If there is one image that entice every visitor from around the world to visit the tiny South Asia nation of Sri Lanka, it has to be Sigiriya, the enigmatic image of a rocky outcrop towering over the surrounding green plains.
Like any other similar sites in the world, a bit of a planning is needed when visiting Sigiriya. Some chooses to stay overnight at the town itself, timing their ascend to the citadel during sunrise or sunset, while others stayed at nearby town of Dambulla and its famous cave temple. I skipped both options and stayed at Kandy instead, then make both Sigiriya and Dambulla a day trip affair.
Whether you are staying at the nearby town or coming from far-out town, it is advisable to time your ascend before noon, as the weather can be unforgivingly hot and taking on the steps to reach the 200m high summit can be challenging at times. Make sure to dress comfortably, bring enough water and allocate a good 2-3 hours for your visit.
As of April 2018, the entrance fee is LKR4 770 (30 USD) for foreign visitors and this include access to the adjacent Archaeological Museum. Keep your ticket with you at all times, as there are points of inspections along the way.
You can sense the excitement of every visitors, seeing the distant rock situated in the middle of a straight pathway from the main public entrance. The main pathway is part of the Royal Gardens, running along East-West axis, with the ancient rock as its focal point.
The grounds of the Ancient City of Sigiriya is vast; a complex network of ponds, canals, alleys and halls, showcasing what remains of the capital built by parricidal King Kassapa I.
Afterwards, you will get your first glimpse of the natural beauty that surrounds the ancient citadel. As a precautionary measure, it is important to make minimal noise when ascending up to the rock, to avoid provoking the wasps that are nesting behind the rocks.
Further ascend via the metal staircase with mandatory stopover at the Cobra Hood Cave to admire the ancient frescoes called Sigiriya Damsels, where photography is not allowed. Past the frescoes, the pathway up run along the face of the rock, bounded on one side by the Mirror Wall.
Sigiriya, also known as the “Lion Rock”, mainly derive its name from the gigantic lion statues that you will see at the final part to the summit. The lion’s head is no longer visible, but two enormous lions paws carved out of the rock are still there, reminding everyone of what Lion means in Sinhalese culture- emblem of royalty, prestige and power.
Entering from the stone steps connected to the attached near vertical metal staircase is the final ascent and yet the toughest to climb. I’ve seen countless of people, both young and old hesitant to tackle the narrow iron staircase, but with some urging from companions while taking it slowly, everyone will make it eventually.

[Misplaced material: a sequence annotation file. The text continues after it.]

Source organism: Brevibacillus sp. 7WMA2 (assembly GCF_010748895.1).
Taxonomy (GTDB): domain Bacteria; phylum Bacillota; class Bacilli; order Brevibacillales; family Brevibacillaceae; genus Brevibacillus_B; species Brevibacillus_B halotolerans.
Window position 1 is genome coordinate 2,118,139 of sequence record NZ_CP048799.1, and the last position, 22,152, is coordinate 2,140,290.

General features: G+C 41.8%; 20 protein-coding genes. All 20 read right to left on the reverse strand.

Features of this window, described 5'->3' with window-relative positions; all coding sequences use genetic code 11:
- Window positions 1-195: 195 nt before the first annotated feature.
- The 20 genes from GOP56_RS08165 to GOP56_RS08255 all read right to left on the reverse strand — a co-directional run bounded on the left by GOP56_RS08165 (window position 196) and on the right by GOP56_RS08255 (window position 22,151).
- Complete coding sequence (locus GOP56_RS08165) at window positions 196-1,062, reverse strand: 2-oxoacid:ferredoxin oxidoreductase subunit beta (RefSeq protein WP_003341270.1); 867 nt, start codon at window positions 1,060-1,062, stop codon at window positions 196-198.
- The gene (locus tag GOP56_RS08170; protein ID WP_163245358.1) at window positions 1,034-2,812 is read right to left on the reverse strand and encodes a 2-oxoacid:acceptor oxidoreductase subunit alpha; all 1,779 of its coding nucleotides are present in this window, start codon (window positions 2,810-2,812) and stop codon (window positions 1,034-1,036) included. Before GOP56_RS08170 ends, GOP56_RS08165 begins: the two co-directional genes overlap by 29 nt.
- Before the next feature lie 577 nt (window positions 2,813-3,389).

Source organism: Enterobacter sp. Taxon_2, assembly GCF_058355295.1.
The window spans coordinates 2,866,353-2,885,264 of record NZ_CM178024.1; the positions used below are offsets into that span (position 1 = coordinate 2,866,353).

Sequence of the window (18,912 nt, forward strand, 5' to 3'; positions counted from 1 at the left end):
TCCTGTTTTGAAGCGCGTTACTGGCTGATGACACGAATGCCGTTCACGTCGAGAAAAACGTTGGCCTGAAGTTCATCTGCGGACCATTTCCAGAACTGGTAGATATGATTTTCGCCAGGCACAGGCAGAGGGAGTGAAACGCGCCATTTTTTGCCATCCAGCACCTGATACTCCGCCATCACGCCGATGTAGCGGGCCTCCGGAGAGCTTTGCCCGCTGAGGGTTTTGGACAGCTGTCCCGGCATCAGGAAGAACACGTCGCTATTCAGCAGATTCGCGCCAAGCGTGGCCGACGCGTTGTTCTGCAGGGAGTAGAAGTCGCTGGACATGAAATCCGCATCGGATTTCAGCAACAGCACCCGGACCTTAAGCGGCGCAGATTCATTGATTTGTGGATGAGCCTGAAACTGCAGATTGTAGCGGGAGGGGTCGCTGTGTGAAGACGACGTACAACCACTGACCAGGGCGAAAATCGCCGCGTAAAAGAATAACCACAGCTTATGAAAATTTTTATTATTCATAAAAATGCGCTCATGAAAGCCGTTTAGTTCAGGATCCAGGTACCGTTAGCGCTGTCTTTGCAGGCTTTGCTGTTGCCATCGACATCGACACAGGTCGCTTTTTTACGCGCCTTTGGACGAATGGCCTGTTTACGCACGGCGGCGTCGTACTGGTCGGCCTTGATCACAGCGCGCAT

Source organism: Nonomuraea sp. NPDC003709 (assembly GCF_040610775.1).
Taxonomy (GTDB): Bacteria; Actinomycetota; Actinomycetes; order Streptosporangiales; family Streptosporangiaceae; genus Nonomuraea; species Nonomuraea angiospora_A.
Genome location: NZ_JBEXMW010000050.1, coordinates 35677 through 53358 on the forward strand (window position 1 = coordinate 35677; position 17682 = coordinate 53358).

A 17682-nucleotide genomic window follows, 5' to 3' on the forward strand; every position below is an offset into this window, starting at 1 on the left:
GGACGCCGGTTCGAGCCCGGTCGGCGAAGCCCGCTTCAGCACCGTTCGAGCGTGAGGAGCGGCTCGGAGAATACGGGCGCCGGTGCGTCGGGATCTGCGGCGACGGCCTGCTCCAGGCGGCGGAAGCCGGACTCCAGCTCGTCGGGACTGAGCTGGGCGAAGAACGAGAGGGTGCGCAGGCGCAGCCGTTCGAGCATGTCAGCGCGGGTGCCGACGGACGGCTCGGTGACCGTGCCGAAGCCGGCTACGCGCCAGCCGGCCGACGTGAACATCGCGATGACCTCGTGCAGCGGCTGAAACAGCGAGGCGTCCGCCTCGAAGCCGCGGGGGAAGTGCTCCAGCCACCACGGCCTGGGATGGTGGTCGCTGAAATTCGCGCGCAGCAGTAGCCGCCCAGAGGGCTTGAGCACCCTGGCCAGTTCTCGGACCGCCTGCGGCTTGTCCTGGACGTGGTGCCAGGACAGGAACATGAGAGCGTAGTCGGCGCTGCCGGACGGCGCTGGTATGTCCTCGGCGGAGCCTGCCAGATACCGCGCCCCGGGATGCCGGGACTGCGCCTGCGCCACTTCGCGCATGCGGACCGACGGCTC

Formed from a lava plug from a long extinct volcano, all the effort of climbing Sigiriya, particularly on a hot midday afternoon is all worth it once you reach the topmost part of Sigiriya.
Welcoming you with a windy breeze, the magnificent panoramic view of the surrounding lush green lands and the weathered stone ruins of the ancient citadel, it is the perfect spot for a few minutes rest and make friends along the way, specifically with local visitors, who like you are all in awe of the experience of scaling an important historical site.
Located a few kilometers north from Sigiriya is the Pidurangala Rock, which is now becoming a popular alternative for those who don’t want to pay the hefty entrance fee to the heritage site of Sigiriya, instead getting a view of the rock from afar.
Pidurangala and Sigiriya are interlinked by history.
It is said that back in the 5th century, while King Kasyapa was building the ancient rock fortress of Sigiriya, monks living around the famous rock are relocated to Pidurangala. The entrance to the Pidurangala Rock is through the Pidurangala Vihara, an ancient Buddhist temple which still houses some objects from the relocated monks. An entrance fee of approximately 3USD is needed to enter the premise.
The pathway up to Pidurangala Rock is short and fun, it is more of a walk in woods kind of climbing as compare to the steep metal staircase of Sigiriya. The only difficult part is squeezing in between the large boulders near the top.Then once you made it to the top, the spectacular view of Sigiriya rock from afar, standing strong at the backdrop of lush greenery is exactly the reason why you are in Sri Lank after all.
I view the climb of Pidurangala Rock as complimentary to the greatness that Sigiriya is. There should be no debate as to whether paying the not so backpacker budget friendly 30USD entrance fee to Sigiriya is worth it, because it is and a must for any first time Sri Lanka visitors like me, then if you have the time to spare, climb both Sigiriya and Pidurangala.